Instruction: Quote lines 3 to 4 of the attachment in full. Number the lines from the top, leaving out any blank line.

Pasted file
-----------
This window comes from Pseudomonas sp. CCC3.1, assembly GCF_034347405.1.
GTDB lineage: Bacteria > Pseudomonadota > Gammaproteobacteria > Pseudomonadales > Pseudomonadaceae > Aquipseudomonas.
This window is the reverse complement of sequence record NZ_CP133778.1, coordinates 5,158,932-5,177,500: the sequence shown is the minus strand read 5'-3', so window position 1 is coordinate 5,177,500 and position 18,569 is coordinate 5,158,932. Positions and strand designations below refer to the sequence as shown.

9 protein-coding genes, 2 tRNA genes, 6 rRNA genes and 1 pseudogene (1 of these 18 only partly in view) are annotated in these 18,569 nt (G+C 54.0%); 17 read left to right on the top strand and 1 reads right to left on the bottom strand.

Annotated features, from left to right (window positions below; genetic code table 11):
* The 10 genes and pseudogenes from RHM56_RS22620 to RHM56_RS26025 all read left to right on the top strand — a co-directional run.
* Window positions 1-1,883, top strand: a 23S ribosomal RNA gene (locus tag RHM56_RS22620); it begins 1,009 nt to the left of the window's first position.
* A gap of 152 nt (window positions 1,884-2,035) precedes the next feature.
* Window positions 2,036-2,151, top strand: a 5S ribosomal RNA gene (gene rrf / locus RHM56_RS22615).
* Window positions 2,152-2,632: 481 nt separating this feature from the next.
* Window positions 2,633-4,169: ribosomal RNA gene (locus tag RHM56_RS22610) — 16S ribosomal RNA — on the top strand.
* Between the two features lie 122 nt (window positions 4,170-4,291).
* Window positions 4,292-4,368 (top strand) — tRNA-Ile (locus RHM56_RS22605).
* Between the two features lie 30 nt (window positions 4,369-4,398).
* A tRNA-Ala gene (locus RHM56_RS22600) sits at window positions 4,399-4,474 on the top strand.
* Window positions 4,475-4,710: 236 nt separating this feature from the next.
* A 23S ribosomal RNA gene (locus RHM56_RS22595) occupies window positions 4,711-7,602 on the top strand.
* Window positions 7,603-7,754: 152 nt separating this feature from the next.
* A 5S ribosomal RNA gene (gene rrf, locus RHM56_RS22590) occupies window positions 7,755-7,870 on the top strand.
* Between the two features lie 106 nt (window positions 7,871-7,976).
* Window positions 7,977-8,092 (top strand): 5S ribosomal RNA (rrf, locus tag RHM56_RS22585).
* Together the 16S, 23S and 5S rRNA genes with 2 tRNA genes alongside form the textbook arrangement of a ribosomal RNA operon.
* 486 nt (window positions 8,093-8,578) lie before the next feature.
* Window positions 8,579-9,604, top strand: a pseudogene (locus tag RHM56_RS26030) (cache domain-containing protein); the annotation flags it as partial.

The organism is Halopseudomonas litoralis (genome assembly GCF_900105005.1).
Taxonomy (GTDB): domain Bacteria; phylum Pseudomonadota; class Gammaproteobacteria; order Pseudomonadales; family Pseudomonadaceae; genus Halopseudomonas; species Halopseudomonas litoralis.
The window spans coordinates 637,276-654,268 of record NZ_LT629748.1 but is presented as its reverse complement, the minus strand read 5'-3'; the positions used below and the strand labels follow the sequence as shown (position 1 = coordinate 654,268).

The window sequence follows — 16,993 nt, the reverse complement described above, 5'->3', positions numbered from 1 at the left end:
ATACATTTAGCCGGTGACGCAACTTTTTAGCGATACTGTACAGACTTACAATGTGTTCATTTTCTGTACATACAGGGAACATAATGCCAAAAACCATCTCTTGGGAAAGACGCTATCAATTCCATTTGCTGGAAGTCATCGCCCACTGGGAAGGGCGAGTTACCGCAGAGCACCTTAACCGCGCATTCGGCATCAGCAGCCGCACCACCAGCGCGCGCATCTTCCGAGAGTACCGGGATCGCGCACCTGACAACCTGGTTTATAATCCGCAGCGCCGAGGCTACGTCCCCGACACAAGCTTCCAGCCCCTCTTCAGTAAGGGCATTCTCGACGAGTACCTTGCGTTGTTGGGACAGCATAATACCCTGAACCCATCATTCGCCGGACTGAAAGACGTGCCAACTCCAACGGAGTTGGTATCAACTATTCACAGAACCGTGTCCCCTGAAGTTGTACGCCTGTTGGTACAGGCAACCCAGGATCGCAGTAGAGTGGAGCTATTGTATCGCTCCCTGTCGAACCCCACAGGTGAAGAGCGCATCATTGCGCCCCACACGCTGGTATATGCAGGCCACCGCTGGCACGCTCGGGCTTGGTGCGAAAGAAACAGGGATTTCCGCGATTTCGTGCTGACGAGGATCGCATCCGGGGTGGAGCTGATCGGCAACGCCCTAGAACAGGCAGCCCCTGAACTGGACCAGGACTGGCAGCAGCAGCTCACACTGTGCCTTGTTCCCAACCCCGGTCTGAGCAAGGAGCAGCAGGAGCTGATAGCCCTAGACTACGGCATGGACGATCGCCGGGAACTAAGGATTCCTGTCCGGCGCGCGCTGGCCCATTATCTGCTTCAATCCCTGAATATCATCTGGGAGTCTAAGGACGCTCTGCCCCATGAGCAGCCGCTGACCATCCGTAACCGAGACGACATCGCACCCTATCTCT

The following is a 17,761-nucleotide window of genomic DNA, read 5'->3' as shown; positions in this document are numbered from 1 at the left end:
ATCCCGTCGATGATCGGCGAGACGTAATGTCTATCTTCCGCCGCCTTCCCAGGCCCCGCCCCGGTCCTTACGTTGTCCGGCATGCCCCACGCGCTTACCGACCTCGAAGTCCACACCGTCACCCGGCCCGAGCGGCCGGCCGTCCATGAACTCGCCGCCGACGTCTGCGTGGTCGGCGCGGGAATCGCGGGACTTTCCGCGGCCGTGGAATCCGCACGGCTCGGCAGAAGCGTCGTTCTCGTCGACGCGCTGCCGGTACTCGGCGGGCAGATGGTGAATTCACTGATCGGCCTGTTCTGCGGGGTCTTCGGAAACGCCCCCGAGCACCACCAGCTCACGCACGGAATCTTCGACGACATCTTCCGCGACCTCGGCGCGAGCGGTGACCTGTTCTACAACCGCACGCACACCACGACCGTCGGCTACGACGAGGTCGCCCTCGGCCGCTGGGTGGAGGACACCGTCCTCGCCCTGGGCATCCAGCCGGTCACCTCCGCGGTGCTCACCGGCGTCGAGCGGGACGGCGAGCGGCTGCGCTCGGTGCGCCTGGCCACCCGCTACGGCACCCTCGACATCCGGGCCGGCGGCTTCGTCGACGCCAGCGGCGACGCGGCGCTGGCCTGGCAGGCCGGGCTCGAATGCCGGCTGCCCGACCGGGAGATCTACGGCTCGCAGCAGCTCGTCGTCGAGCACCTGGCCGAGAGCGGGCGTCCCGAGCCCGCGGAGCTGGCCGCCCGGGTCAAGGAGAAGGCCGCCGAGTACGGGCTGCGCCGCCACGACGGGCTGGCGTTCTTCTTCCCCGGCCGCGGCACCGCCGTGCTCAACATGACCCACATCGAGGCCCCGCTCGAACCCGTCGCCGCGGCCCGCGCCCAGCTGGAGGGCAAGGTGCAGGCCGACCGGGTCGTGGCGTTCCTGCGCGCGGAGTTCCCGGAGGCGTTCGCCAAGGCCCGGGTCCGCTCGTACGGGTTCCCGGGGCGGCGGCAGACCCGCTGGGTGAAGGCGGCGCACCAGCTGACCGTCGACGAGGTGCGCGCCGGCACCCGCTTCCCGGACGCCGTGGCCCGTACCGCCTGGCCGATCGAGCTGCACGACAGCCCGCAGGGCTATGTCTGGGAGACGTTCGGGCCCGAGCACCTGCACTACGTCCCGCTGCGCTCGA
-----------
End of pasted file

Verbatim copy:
This window is the reverse complement of sequence record NZ_CP133778.1, coordinates 5,158,932-5,177,500: the sequence shown is the minus strand read 5'-3', so window position 1 is coordinate 5,177,500 and position 18,569 is coordinate 5,158,932. Positions and strand designations below refer to the sequence as shown.

9 protein-coding genes, 2 tRNA genes, 6 rRNA genes and 1 pseudogene (1 of these 18 only partly in view) are annotated in these 18,569 nt (G+C 54.0%); 17 read left to right on the top strand and 1 reads right to left on the bottom strand.